Teresa's S/O and G/O hypothesis: Resp3 to Robison
binstoct at essex.UCHSC.edu
Thu Mar 14 21:11:20 EST 1996
Teresa responds to Keith, with his beginning set forth in full for clarity:
On 14 Mar 1996, Keith Robison wrote in response to Teresa's Resp2:
> Teresa Binstock (binstoct at essex.UCHSC.edu) wrote:
> : On 13 Mar 1996, Keith Robison wrote:
> : > ste2 and ste3 belong to the G-protein coupled receptor (GCR) superfamily,
> : > and large family used for many purposes including vision (rhodopsin).
> : > Trying to draw a link between yeast mating and human gender determination
> : > via GCR isn't particularly compelling; GCR's are ubiquitous.
> : Teresa's response to that post included:
> : 1. Belonging to a superfamily does not mean that all members of the
> : superfamily are functionally interchangable.
> Keith has countered:
> Of course not! The point here is that finding that a GCR is
> involved in the immune system, and a GCR is involved in yeast
> mating, isn't terribly promising evidence for concluding that
> the immune system is involved in human gender determination.
1. This paraphrase is such an oversimplification of the rationale central to
2. I most definitely have not "concluded" anything; I have offered a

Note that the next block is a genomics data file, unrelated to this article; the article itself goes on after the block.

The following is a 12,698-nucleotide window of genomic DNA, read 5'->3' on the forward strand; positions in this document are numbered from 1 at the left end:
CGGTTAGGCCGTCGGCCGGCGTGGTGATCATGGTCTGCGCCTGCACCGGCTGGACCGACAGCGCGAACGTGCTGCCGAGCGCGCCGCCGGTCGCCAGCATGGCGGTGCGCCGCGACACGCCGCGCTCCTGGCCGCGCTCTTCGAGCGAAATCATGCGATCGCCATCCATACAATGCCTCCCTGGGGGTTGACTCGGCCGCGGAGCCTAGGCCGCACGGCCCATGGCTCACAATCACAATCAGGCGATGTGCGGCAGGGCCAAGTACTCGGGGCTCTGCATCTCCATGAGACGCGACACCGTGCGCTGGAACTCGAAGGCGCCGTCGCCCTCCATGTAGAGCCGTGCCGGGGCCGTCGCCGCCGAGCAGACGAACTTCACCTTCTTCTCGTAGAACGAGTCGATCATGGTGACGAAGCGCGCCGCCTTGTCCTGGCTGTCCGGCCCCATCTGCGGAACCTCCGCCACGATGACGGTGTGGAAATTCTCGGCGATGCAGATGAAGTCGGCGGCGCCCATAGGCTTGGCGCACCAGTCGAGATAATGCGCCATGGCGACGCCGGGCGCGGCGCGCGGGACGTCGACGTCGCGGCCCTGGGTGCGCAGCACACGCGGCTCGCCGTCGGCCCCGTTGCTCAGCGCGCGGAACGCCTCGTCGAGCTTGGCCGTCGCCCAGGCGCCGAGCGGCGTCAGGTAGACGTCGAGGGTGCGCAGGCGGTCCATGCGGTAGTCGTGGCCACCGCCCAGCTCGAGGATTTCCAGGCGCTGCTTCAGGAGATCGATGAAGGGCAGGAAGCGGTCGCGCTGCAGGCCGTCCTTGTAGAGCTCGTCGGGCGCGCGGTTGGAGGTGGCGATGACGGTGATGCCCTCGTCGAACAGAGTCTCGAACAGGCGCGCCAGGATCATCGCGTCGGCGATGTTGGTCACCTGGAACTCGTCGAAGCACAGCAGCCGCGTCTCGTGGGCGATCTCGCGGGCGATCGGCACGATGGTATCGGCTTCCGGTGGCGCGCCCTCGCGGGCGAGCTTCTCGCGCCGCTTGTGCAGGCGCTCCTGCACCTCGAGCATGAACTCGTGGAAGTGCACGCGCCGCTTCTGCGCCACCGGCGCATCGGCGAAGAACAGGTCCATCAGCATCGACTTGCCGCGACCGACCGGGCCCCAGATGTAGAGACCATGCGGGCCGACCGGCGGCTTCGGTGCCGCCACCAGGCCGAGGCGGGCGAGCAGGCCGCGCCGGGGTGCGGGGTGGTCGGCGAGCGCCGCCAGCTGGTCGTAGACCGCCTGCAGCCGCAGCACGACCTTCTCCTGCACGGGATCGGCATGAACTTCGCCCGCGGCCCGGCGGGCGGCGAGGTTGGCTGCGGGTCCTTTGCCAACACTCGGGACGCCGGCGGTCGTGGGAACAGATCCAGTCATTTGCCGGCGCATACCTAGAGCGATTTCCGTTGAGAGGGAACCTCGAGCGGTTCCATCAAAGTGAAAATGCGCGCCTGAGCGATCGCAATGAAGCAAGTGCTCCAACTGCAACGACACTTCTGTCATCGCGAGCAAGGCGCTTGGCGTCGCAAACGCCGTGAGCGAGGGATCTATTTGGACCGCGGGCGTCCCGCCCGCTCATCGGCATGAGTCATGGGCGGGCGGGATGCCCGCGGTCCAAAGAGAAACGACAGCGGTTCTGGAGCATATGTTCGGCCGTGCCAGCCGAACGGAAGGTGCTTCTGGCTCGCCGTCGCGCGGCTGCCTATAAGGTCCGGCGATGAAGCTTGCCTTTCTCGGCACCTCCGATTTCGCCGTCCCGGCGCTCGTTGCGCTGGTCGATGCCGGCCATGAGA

hypothesis -- based upon three specific molecules that at least by label
are present in both yeast and humans (GnRH and "GnRH", ste2, ste3).
Many yeast/human molecules are homologous
and some from one species function in the other and vice versa. The immune
system is known to differentiate self and not-self, and confusions of
those two are often credited with part of the causality underlying
autoimmune diseases. If, for example, ste2 and ste3 are functionally linked
with self and not-self molecules (e.g., in immune cells within the nasal
mucosa) then such networks may (hypothesis, NOT conclusion) comprise a
mechanism whereby mating-type is determined (ie, sexual orientation).
Additional autoimmune mechanisms that dysregulate self and not-self might
also induce patterned responses that the organism (ie human individual)
interprets as gender-identity other than his or her XY or XX chromosomes
would otherwise induce. (See Keith's ABC Transporter notion hereinbelow).